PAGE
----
Preventing Sexual Violence
An Educational Toolkit for Health Care Professionals

What Is Sexual Violence?
How Do I Prevent It?
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Tips for Making Your Practice Teen Friendly

You can reduce the structural and interpersonal barriers to adolescents’ access to care by systematically addressing the following aspects of your practice:

Practice Staff
Provide information and training on the developmental and health needs of adolescents so that practice staff and receptionists

  • Adopt a friendly and nonjudgmental approach.
  • Understand that teens will sometimes be late for appointments, often through no fault of their own. (They may be relying on public transportation or an adult to transport them.)
  • Are sensitive to adolescents’ concerns about privacy and confidentiality and take steps to safeguard their confidentiality.
  • Avoid stereotyping teens from culturally diverse backgrounds and are sensitive to any cultural issues or particular needs they may have.
  • Explain to teens why they have to wait, if there is a long waiting time, because they may not understand the process of medical consultation.
  • Understand adolescents’ health rights and explain billing procedures to all teens who present alone.
  • Consult the adolescent on the best way to contact her for follow-up or test results to protect her confidentiality.
  • Are familiar with community and youth resources to refer teens to appropriate support services.

Reception/Waiting Area and Examination Rooms
Create a relaxed and welcoming environment for teens.

  • Have adolescent-specific posters, pamphlets, and other reading material available on subjects such as substance use and mental and sexual health. This provides a nonverbal message that you are happy to discuss these matters.
  • Make brochures on sensitive topics available in the examination rooms so that teens can take them without feeling embarrassed or worrying about possible scrutiny.
  • Provide a range of youth-oriented magazines on topics such as entertainment or sports.
  • Display posters and resources portraying a diverse population (eg, minorities, youth with special health care needs).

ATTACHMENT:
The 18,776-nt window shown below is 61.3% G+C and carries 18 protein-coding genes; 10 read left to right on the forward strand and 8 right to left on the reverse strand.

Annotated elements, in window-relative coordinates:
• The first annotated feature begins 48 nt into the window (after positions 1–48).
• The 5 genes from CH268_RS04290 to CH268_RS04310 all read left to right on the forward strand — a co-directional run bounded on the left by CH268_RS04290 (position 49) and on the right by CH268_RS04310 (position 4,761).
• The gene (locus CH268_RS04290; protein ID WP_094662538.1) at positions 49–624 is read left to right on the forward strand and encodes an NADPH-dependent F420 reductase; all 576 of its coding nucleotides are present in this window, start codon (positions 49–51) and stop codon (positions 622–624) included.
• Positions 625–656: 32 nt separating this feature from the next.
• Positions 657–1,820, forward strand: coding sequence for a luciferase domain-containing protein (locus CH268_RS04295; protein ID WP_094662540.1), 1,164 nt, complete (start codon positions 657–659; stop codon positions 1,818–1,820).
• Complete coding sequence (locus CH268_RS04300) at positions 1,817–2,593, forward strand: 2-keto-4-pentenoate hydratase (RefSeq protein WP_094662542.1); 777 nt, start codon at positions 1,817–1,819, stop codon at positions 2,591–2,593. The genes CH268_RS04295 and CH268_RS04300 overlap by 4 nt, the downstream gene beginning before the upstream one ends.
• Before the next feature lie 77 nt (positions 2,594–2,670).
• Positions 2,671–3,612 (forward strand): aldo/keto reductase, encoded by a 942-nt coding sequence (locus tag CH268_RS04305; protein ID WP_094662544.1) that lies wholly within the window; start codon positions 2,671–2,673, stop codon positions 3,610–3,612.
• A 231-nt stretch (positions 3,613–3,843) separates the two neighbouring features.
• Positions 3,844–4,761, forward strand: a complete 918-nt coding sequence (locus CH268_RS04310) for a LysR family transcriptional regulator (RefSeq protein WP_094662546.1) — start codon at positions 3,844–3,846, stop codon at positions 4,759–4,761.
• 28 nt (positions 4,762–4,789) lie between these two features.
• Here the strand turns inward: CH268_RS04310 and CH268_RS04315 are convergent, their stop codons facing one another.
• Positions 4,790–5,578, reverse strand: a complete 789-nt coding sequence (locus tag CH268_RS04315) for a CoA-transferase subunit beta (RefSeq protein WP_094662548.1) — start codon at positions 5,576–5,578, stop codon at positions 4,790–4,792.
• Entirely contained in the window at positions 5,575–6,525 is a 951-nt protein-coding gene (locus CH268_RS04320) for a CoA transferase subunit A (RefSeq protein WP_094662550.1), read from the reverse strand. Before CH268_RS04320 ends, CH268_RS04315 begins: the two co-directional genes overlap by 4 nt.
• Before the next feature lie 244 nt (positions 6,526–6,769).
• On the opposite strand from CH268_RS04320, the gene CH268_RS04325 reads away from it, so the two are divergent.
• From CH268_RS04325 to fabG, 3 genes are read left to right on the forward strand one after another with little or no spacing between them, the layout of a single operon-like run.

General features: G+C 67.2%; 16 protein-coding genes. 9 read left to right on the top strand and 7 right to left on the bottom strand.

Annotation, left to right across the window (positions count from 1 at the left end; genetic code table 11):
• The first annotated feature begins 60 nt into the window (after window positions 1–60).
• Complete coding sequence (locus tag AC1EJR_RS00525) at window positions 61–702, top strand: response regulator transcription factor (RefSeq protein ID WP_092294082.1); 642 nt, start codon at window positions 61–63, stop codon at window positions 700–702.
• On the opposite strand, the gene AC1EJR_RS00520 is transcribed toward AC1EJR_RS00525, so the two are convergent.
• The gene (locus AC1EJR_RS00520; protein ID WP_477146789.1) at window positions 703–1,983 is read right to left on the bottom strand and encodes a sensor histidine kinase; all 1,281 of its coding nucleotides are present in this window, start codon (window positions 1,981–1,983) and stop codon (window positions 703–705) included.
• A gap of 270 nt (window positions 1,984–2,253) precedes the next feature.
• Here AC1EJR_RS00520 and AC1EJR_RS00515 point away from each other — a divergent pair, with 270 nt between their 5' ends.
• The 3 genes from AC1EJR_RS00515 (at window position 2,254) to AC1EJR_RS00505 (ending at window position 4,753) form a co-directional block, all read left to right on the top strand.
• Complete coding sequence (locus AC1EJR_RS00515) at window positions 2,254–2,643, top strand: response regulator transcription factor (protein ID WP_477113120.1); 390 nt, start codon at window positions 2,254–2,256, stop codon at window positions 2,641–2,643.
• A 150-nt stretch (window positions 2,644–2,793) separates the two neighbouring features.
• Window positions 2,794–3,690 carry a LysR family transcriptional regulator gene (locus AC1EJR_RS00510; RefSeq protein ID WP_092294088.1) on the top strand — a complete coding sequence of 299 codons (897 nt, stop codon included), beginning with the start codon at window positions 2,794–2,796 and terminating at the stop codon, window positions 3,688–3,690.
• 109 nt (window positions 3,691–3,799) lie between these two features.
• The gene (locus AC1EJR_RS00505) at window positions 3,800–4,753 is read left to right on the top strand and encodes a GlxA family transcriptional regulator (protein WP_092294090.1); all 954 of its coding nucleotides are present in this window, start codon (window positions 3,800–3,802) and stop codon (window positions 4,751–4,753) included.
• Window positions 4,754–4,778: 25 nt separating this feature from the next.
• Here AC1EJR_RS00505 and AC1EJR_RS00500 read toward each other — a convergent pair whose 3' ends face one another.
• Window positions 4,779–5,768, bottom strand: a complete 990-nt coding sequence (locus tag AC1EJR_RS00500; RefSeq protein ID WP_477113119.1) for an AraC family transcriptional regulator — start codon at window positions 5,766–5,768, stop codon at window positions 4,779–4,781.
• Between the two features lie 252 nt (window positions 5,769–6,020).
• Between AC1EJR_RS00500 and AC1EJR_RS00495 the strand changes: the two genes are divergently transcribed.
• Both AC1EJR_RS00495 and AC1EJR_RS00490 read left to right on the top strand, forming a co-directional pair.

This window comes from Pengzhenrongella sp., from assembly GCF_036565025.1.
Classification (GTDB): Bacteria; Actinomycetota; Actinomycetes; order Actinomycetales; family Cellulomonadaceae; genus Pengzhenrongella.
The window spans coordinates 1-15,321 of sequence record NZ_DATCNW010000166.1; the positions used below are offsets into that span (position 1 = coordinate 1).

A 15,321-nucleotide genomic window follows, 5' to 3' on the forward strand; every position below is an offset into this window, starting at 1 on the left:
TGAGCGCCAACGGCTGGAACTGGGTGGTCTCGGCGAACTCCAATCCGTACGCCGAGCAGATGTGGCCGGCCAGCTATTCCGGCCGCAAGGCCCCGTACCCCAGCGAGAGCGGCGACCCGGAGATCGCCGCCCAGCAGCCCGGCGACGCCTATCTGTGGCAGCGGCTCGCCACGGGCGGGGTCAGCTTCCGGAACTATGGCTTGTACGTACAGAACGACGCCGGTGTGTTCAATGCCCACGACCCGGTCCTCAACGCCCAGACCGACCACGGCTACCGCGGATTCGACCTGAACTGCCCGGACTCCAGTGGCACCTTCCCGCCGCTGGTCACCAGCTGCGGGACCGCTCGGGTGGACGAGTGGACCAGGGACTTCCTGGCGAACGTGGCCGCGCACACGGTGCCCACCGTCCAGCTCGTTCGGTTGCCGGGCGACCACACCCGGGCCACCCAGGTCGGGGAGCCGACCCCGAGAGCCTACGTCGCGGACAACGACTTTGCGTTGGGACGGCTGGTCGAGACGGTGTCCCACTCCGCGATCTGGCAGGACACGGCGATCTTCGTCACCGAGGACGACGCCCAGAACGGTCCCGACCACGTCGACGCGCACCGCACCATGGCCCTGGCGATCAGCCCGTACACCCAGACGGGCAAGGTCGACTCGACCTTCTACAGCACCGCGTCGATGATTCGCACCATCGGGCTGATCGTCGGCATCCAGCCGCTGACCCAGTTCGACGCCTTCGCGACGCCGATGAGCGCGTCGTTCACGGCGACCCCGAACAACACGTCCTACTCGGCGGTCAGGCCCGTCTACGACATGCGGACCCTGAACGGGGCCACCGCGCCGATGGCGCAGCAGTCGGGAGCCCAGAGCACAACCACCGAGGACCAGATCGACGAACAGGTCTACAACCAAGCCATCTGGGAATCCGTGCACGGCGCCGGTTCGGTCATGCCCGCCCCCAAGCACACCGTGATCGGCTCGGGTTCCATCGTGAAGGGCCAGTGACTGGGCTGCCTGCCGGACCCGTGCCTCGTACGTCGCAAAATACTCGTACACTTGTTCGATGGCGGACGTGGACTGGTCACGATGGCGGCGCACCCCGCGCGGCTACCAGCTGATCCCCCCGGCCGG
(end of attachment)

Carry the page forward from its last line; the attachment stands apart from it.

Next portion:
• Display information about the practice’s confidentiality policy.
  • Display waiting times.

Practice Administration

  • Develop a clinic policy on how to deal with adolescents, covering issues such as confidentiality, consent, crisis calls, and billing procedures.
  • Adopt flexible administrative and appointment booking procedures for teens.
  • Allow extra time for longer consultation, drop-ins, crisis situations, or case conferencing.
  • Keep an individual file on adolescent patients (separate from family’s file).
  • Promote your practice to local schools and community groups.
  • Reduce waiting times for young people.
  • Accept drop-in patients.
  • Have a simple information sheet for teens that provides information about consultation times, making appointments, and services that pediatricians can provide.

Billing and Payment
Use strategies to obtain payment for confidential care without violating the patient’s confidentiality.

  • See if a third-party payer covers the cost of laboratory tests in a way that does not compromise confidentiality.
  • Facilitate family communication. Often, adolescent patients are willing to disclose a great deal to parents if they can be helped in framing the disclosure in a less “incriminating” context.
  • Charge the adolescent only what it costs the office for the laboratory test and set up a confidential account to which the adolescent can make payments of any amount at any time.
  • Have the adolescent agree to pay for services rendered, with the bill sent to him directly, often at a nonhome address.
  • Have the laboratory conducting the confidential tests agree to bill the practice directly, rather than sending a bill to the patient’s home.
  • Be aware of other community resources (eg, school-based clinics, Planned Parenthood) for confidential, low-cost or free services for teens.

Providing an Adolescent-Specific Service
Some pediatricians have established an adolescent-specific service within their practices. This may involve

  • Setting aside separate clinic space or waiting areas for adolescent patients
  • Opening at hours more convenient for young people (eg, late afternoon, evenings, weekends)
  • Offering youth-only clinics (ie, setting aside a particular time or afternoon for young people only)
  • Conducting outreach services for youth organizations and schools

Adapted from Adolescent Health: Enhancing the Skills of General Practitioners in Caring for Young People From Culturally Diverse Backgrounds: A Resource Kit for GPs (  and Rainey DY. Office-based care of adolescents: part 1, creating a teen-friendly office. Adolescent Health Update. 2003;16.